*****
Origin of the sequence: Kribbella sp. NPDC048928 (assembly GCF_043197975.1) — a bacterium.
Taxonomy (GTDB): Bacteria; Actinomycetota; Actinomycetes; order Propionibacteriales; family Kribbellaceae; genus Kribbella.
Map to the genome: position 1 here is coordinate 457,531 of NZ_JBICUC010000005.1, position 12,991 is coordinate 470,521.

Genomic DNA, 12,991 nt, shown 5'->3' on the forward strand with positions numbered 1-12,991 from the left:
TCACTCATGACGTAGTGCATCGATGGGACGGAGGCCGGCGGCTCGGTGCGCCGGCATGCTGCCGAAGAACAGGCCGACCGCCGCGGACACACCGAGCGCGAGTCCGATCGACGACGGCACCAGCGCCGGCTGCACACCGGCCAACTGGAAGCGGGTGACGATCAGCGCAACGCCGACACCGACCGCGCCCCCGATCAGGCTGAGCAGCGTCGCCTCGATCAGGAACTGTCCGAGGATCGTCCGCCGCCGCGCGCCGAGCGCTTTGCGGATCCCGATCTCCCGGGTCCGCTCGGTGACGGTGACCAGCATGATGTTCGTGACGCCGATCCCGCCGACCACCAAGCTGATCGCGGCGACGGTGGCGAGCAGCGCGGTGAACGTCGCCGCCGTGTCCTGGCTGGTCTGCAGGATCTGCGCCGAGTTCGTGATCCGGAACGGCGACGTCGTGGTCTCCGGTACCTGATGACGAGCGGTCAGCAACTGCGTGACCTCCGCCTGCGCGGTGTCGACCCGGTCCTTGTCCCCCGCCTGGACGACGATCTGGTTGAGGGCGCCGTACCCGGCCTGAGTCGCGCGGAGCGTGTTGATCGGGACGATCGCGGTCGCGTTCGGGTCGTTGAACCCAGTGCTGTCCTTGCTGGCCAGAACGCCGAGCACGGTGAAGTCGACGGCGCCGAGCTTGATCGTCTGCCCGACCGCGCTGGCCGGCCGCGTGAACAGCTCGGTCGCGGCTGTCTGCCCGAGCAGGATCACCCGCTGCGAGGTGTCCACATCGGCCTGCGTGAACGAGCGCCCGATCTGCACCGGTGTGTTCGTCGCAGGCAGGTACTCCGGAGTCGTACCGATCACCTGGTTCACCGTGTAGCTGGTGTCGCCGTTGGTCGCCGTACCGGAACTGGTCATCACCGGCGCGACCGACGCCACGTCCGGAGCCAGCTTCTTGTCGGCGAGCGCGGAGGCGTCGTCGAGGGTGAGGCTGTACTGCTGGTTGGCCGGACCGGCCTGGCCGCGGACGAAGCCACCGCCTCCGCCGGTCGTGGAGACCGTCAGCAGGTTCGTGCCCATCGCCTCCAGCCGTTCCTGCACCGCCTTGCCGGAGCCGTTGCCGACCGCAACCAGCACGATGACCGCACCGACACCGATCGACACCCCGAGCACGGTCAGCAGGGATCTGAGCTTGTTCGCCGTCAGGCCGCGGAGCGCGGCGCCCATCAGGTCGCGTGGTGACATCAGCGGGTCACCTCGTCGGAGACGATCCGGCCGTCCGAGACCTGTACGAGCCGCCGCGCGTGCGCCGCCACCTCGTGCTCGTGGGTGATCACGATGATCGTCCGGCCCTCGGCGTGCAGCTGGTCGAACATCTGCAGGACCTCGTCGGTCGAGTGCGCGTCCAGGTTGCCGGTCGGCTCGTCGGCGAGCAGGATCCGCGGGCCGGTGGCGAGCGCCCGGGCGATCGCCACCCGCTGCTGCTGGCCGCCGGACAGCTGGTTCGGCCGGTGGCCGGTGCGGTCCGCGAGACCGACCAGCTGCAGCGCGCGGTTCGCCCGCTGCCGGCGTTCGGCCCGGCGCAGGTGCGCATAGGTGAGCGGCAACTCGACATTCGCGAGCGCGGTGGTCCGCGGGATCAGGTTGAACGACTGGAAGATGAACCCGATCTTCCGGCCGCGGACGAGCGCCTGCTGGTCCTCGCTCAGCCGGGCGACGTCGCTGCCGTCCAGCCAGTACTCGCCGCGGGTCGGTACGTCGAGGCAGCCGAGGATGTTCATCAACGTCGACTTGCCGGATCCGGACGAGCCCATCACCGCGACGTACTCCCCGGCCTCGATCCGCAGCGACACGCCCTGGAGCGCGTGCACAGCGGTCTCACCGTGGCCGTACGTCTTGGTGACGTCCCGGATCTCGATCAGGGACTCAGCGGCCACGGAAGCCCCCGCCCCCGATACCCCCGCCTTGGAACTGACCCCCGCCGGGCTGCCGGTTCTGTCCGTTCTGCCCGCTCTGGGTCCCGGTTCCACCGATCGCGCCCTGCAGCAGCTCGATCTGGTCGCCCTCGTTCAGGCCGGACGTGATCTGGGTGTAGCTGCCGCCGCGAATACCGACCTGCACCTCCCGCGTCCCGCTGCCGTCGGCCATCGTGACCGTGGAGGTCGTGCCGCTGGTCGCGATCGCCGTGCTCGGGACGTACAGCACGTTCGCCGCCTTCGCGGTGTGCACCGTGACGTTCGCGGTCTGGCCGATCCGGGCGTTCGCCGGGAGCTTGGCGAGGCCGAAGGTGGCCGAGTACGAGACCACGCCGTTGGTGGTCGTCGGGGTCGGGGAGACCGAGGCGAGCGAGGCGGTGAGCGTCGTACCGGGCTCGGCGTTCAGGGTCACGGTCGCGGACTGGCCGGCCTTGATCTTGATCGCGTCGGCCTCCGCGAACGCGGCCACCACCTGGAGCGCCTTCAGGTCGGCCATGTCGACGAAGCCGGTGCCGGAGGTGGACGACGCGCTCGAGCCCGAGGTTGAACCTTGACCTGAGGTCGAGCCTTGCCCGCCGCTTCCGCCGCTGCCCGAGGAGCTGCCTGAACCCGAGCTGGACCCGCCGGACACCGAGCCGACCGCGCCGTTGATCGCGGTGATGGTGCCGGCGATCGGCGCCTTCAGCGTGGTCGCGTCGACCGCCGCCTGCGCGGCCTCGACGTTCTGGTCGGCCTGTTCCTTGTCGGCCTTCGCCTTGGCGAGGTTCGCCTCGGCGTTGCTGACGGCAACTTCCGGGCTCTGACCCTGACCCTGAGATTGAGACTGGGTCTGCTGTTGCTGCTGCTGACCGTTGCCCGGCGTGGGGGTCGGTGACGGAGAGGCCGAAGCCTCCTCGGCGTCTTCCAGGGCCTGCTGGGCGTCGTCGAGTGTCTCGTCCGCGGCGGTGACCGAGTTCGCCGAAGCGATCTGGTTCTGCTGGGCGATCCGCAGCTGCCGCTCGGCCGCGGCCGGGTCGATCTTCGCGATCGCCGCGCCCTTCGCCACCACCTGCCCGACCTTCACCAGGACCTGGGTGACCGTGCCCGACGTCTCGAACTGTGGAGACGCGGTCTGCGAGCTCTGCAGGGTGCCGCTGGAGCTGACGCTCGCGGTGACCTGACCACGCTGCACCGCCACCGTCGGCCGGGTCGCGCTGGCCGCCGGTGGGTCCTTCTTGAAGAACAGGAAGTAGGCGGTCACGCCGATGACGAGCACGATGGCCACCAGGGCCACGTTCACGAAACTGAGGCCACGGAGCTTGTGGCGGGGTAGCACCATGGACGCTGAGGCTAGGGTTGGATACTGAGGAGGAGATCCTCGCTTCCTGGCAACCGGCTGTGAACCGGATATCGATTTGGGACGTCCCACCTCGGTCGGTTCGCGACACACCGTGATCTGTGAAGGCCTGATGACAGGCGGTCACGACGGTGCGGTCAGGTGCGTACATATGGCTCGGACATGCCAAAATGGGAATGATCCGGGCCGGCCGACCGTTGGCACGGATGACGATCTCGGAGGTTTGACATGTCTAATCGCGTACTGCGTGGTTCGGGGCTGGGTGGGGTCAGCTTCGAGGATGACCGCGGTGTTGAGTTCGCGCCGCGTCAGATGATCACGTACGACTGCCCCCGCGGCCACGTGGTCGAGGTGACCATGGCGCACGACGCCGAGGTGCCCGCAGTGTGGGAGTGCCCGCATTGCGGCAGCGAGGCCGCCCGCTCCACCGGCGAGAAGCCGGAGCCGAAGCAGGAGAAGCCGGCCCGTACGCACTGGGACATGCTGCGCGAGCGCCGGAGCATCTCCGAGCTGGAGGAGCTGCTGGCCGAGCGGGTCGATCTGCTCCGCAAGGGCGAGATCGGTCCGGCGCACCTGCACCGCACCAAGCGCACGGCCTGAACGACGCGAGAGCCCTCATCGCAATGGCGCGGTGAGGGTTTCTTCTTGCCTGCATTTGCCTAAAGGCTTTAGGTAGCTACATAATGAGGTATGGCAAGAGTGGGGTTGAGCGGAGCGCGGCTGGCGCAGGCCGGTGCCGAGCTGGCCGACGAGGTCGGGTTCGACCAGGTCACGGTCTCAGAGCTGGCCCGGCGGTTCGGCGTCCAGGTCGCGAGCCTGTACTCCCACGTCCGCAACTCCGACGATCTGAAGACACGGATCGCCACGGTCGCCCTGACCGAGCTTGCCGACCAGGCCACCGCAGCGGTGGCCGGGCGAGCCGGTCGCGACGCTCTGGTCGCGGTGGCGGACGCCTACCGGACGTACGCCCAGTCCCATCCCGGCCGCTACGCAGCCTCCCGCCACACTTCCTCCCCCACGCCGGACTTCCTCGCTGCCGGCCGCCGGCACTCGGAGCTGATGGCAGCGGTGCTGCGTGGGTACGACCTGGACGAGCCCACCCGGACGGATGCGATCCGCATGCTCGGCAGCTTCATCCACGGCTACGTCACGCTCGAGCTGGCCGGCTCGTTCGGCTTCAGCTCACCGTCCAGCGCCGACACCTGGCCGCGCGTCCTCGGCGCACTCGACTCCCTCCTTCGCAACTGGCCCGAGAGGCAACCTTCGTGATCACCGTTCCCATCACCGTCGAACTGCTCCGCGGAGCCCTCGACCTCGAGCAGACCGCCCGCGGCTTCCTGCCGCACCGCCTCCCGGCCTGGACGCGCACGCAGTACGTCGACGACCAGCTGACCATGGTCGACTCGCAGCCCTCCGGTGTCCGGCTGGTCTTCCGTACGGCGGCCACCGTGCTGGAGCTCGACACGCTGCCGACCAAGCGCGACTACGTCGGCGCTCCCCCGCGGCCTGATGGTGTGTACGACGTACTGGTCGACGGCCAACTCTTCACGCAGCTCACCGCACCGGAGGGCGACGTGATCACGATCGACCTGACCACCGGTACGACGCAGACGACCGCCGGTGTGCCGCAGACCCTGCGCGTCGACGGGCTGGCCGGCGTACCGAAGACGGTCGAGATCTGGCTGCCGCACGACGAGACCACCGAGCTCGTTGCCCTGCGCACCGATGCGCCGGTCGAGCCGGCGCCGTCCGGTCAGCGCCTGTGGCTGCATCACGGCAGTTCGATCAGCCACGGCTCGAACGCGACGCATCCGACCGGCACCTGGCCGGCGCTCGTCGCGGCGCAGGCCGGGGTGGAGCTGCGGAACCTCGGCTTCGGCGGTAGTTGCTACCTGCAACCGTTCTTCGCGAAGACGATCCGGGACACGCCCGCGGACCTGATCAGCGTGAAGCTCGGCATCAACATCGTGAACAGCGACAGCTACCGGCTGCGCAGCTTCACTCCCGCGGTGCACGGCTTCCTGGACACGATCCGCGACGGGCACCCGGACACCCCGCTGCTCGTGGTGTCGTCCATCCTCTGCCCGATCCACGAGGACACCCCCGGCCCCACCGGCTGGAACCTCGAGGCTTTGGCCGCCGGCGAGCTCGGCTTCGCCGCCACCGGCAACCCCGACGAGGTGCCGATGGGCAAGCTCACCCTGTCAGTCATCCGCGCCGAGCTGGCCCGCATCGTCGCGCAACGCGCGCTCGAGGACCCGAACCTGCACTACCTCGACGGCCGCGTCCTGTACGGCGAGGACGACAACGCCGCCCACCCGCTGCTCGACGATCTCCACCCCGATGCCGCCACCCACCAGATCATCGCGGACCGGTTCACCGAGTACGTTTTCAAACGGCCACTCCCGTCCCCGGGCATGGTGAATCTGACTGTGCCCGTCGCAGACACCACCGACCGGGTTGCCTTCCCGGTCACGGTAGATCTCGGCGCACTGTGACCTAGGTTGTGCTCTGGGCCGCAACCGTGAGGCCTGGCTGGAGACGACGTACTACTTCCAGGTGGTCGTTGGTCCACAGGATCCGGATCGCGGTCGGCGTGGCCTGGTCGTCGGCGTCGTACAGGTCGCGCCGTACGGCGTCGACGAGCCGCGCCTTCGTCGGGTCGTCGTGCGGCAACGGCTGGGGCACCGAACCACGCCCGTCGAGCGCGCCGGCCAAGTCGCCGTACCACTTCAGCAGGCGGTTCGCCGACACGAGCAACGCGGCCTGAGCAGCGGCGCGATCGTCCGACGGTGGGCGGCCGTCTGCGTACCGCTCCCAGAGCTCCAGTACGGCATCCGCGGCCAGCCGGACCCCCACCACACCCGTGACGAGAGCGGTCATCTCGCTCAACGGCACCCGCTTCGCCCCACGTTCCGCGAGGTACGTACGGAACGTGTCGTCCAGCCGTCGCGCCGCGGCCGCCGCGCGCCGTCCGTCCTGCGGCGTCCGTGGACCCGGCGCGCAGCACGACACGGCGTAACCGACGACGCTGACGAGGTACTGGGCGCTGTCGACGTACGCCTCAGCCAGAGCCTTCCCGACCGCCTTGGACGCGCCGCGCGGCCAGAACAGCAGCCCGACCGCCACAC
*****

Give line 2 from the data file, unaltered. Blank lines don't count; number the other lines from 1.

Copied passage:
Taxonomy (GTDB): Bacteria; Actinomycetota; Actinomycetes; order Propionibacteriales; family Kribbellaceae; genus Kribbella.